What is another word for spareness?

Pronunciation: [spˈe͡ənəs] (IPA)

Spareness is a noun that refers to the state or quality of being bare or minimal. There are several synonyms for this word, including austerity, simplicity, plainness, frugality, and economy. These words denote the idea of something being stripped down to its essential elements, without any unnecessary adornments or embellishments. Austerity is often used to refer to a severe or rigid form of spareness, while simplicity is a more general term that can convey an elegant or refined minimalism. Plainness emphasizes the absence of decorative features or ornamentation, while frugality and economy focus on the efficient or cost-effective use of resources.

What are the hypernyms for Spareness?

A hypernym is a word with a broad meaning that encompasses more specific words called hyponyms.

What are the hyponyms for Spareness?

Hyponyms are more specific words categorized under a broader term, known as a hypernym.

What are the opposite words for spareness?

Spareness, defined as the quality of being scant or minimal, can be expressed and expanded by its antonyms. One antonym for spareness is abundance, indicating plenty and abundance of resources or elements. A different antonym is excess, suggesting more than is needed or wanted, going beyond the boundaries of minimalism. Another antonym for spareness is lavishness or extravagance, conveying an extreme abundance of richness and luxury. The final antonym for spareness is profusion, meaning an overflowing of elements or a copious extent of something. By considering the antonyms of spareness, one can grasp the range of possibilities for an object, a personality, or a situation.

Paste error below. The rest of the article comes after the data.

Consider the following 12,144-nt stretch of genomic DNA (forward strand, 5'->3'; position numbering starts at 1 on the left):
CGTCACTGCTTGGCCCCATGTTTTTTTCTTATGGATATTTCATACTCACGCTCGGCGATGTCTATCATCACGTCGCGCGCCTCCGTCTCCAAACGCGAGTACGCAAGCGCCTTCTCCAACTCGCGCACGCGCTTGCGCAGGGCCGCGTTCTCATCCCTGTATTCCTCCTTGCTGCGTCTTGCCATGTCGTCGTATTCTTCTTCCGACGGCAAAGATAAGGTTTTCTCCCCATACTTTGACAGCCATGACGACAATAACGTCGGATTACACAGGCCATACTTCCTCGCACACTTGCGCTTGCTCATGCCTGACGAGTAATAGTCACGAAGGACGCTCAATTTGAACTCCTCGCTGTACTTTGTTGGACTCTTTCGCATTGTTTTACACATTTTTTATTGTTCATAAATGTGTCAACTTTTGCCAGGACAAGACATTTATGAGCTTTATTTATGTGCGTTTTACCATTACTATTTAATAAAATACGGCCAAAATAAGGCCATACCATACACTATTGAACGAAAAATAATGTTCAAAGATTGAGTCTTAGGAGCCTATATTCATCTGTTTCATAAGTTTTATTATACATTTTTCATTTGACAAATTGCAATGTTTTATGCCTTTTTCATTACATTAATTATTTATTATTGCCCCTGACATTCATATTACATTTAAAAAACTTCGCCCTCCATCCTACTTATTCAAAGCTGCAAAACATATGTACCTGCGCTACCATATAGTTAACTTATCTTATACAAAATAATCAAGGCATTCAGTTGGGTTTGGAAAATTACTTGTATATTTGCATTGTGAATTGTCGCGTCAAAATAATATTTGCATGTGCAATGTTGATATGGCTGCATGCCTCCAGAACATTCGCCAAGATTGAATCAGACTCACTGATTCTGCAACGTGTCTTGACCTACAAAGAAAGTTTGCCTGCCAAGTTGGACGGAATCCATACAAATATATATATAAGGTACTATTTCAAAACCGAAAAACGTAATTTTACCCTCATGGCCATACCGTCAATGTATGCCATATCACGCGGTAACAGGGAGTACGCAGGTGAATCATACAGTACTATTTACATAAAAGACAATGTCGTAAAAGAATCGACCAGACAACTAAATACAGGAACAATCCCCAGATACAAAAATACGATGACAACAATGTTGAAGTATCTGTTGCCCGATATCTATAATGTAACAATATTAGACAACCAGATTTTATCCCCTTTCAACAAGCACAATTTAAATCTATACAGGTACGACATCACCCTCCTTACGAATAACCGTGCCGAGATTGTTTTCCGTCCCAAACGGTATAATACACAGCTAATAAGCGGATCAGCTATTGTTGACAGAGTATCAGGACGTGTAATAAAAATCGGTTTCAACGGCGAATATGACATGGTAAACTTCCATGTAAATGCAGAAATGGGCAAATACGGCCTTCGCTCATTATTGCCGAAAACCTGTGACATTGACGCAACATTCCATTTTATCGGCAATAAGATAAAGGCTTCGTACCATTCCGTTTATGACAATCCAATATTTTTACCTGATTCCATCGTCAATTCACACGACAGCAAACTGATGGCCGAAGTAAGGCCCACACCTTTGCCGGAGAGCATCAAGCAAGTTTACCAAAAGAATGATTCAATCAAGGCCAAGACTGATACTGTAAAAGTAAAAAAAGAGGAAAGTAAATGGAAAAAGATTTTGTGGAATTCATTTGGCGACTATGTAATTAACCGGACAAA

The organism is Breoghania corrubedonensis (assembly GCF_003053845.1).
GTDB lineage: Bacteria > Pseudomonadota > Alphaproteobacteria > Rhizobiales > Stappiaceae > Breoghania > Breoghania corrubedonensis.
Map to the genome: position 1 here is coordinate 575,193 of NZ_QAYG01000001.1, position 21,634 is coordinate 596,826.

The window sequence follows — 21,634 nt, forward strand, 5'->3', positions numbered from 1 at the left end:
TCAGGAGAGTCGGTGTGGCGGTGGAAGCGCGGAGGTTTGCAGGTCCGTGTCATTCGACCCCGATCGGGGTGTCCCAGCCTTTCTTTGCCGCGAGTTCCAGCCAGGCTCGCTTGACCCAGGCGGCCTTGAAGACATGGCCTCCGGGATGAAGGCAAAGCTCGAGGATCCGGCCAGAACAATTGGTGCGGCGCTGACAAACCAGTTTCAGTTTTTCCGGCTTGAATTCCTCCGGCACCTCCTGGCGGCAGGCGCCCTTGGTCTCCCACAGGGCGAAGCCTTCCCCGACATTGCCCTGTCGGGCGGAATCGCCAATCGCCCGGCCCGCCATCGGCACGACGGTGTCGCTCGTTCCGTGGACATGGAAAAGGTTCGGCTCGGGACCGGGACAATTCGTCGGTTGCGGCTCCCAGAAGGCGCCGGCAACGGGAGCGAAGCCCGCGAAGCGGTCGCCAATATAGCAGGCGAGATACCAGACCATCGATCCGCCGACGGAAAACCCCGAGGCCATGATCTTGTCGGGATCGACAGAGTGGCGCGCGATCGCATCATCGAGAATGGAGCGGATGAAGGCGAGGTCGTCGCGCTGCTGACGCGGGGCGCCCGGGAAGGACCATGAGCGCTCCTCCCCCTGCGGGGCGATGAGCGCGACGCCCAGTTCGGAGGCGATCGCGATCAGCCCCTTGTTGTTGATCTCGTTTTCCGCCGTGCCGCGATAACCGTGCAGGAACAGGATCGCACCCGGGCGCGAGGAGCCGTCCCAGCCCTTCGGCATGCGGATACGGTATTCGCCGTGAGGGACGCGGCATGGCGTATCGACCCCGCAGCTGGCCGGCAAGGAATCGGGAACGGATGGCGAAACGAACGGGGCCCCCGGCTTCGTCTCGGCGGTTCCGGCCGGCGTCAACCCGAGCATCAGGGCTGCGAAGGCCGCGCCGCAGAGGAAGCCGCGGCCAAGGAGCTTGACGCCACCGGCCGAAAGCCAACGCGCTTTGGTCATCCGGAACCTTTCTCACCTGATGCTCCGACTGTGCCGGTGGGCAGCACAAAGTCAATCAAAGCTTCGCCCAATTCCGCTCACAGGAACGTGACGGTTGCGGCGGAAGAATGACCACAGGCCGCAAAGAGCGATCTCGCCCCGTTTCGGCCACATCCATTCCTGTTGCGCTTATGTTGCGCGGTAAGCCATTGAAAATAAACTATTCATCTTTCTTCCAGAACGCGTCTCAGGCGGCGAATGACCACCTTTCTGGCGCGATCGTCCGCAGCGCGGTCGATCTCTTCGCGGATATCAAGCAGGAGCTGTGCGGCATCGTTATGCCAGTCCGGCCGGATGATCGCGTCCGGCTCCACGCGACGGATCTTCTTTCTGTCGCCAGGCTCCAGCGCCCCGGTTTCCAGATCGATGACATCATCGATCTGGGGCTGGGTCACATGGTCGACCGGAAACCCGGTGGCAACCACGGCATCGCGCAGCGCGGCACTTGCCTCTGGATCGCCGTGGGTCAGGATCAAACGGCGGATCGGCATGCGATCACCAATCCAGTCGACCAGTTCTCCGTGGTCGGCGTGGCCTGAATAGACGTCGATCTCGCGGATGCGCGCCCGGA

Usage examples for Spareness

He was tall, but his spareness suggested fragility, and his face, which emphasized this impression, had a hint of querulous discontent in it.
"The Greater Power"
Harold Bindloss W. Herbert Dunton
And I to be as that I drew my breath anigh to tears, and did be there with Naani amid the quiet spareness of the trees and the rock of that part of the land; but yet did be to see half dimly that I stood within a light, even as the light that doth be the wonder of olden sunsets; and I to be, in the same time, both that man and this man that now doth write; and to have beside my spirit but one maid, that I did lack to know whether I say to her Naani or Mirdath; for though the two that have been Mine Own did be different-seeming to the eye, there to be but the spirit of one maid beside me in that moment.
"The Night Land"
William Hope Hodgson
They are thin, eager, sinewy in ap' pearance,-though it is the spareness of the Turk, not of the American.
"Castilian Days"
John Hay

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